Jessie Bates

Minor NFL Transactions: 9/5/22

Today’s minor moves around the NFL:

Baltimore Ravens

  • Released from IR via injury settlement: WR Shemar Bridgers

Carolina Panthers

Cincinnati Bengals

  • Waived: CB Allan George
  • Reverted to active roster: S Jessie Bates

Cleveland Browns

Detroit Lions

Jacksonville Jaguars

Kansas City Chiefs

Las Vegas Raiders

New York Giants

  • Waived: RB Sandro Platzgummer

New York Jets

Washington Commanders

Nixon generated significant draft buzz after his college career at Iowa. His final season with the Hawkeyes in 2020 included 5.5 sacks and 13.5 tackles for loss, though he fell to the fifth round that year. He played sparingly as a rookie, and has met injury troubles early in his pro career. Despite the move, Carolina has a number of options to call on in a rotational role behind Derrick Brown and Matt Ioannidis

The roster cutting by the Bengals was necessary with today being the time at which Bates’ time on the Commissioner’s Exempt List expired. The franchise-tagged safety was the final holdout of the 2022 offseason, inking his tender long past the deadline for a long-term deal to be finalized. Fully back to team practices and activities, Bates’ time on the list allowed him to ramp up at his own rate following a lengthy absence throughout the spring and summer.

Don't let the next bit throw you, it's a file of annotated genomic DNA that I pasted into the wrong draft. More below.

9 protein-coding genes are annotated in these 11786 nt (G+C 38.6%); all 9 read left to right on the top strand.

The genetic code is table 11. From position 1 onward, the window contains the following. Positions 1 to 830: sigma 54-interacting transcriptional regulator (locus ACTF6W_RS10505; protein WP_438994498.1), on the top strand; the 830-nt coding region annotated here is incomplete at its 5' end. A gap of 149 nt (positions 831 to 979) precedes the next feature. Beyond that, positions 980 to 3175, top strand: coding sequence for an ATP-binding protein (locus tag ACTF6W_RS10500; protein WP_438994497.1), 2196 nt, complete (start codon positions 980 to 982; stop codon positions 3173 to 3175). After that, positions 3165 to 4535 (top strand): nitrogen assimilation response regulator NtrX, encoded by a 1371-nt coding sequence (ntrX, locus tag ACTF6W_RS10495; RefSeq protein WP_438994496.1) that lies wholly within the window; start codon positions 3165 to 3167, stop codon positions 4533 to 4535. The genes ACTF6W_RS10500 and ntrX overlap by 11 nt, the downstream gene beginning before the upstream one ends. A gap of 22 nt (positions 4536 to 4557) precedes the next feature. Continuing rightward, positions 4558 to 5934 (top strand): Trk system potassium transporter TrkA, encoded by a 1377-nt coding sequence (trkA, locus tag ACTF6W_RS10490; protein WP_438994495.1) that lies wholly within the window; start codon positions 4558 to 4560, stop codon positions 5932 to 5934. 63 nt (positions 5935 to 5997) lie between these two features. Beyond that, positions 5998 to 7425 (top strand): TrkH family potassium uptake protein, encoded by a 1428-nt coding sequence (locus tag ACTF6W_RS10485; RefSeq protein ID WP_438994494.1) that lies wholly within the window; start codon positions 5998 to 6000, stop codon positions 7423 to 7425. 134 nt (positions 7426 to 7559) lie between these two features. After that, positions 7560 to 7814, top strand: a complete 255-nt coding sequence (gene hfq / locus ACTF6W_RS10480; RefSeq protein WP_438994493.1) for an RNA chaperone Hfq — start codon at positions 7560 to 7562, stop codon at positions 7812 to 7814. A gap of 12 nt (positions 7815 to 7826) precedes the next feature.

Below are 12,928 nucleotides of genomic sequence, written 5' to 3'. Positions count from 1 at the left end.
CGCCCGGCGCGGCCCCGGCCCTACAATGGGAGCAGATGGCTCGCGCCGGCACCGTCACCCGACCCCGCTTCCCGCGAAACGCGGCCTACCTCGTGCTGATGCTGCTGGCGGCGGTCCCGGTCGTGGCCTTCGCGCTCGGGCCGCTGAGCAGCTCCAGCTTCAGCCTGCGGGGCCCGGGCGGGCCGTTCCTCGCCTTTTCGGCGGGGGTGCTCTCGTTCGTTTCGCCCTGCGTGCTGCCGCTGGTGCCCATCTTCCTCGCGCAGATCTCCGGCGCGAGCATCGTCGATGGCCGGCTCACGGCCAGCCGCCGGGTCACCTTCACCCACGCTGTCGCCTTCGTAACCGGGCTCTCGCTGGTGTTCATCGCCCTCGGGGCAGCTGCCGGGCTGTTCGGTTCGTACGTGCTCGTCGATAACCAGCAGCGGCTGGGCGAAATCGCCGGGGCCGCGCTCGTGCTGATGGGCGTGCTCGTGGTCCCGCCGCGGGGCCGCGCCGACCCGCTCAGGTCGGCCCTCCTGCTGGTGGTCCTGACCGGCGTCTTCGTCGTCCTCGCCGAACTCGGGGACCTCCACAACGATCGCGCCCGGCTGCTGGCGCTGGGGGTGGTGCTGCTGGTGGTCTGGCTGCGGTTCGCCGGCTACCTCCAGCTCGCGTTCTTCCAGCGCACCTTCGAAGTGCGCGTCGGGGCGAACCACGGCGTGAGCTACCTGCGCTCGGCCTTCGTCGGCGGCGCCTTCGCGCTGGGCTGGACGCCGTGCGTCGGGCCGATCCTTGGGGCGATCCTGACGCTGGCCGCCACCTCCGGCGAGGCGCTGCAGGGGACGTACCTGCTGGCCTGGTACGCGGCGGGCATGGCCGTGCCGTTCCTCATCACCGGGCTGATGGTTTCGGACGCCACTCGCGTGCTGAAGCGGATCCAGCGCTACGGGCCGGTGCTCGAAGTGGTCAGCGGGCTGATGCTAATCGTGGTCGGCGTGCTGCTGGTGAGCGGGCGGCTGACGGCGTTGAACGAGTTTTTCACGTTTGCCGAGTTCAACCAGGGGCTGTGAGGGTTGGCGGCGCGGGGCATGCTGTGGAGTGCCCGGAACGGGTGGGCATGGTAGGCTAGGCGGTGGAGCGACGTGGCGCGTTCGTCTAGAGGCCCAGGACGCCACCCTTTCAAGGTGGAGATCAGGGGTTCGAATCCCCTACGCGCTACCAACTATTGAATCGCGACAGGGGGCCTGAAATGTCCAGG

Lancaster was one of several additions the Raiders made on the d-line during free agency. The former UDFA spent the first four years of his career in Green Bay, registering 10 starts in 2019. Other signings such as Bilal Nichols and Andrew Billings will see plenty of playing time along the defensive interior in his absence.

Bengals’ Roster Down To Final 53

Cincinnati made the necessary moves today to trim its roster down to 53 players. While some may find themselves back in the striped helmet Wednesday, many will have to clear waivers before being announced to the 16-man practice squad. Here are the moves made today to get down to the 53-man roster:

Released:

Waived:

Waived/injured:

Placed on reserve/PUP list: